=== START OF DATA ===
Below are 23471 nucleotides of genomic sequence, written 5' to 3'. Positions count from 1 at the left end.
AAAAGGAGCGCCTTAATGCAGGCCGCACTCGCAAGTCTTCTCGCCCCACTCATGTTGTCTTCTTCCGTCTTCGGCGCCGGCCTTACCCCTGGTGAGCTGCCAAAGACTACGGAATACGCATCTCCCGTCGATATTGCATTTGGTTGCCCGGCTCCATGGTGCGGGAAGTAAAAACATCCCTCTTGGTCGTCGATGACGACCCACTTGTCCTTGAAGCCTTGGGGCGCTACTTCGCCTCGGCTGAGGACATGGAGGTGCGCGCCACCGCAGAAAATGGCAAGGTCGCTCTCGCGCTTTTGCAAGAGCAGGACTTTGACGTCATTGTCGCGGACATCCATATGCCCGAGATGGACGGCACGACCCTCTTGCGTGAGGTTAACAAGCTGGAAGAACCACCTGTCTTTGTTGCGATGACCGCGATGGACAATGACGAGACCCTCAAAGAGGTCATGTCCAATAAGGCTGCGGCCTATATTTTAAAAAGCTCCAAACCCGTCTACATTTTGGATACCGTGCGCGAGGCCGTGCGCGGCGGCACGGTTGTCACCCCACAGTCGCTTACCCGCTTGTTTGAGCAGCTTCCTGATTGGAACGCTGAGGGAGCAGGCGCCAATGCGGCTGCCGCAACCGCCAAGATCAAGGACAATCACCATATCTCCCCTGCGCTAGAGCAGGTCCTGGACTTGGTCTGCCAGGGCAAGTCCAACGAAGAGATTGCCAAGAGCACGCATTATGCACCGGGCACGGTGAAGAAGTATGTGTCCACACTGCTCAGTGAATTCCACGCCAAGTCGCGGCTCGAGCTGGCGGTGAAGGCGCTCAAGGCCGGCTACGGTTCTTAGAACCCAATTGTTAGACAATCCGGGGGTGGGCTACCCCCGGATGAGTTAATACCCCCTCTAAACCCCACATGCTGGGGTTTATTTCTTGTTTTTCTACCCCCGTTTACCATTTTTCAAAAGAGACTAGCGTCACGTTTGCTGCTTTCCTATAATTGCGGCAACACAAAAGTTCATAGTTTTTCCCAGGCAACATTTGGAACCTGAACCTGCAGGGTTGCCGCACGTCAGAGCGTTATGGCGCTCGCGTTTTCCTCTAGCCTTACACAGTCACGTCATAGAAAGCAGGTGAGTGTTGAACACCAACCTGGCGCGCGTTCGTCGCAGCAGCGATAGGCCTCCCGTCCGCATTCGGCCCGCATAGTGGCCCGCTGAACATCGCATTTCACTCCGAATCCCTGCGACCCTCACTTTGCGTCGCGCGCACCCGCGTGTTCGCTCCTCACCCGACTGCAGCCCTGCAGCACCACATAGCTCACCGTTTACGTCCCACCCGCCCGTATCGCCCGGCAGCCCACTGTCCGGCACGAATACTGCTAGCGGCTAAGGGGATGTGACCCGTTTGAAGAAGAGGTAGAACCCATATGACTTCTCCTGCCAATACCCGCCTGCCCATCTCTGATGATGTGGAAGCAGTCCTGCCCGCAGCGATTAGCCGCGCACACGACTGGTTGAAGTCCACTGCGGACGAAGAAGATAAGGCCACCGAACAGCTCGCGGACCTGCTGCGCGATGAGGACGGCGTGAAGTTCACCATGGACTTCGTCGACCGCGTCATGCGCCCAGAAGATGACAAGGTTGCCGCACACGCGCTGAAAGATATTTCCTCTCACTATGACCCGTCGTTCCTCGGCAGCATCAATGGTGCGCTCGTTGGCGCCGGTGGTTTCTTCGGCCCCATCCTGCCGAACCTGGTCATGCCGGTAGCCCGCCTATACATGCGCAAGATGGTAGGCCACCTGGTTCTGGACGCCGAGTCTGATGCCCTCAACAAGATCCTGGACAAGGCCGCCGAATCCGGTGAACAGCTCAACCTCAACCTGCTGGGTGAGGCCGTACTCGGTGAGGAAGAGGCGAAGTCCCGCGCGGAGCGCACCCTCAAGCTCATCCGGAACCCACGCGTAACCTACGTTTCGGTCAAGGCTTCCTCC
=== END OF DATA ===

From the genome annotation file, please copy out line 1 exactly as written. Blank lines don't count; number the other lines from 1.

Below are 23471 nucleotides of genomic sequence, written 5' to 3'. Positions count from 1 at the left end.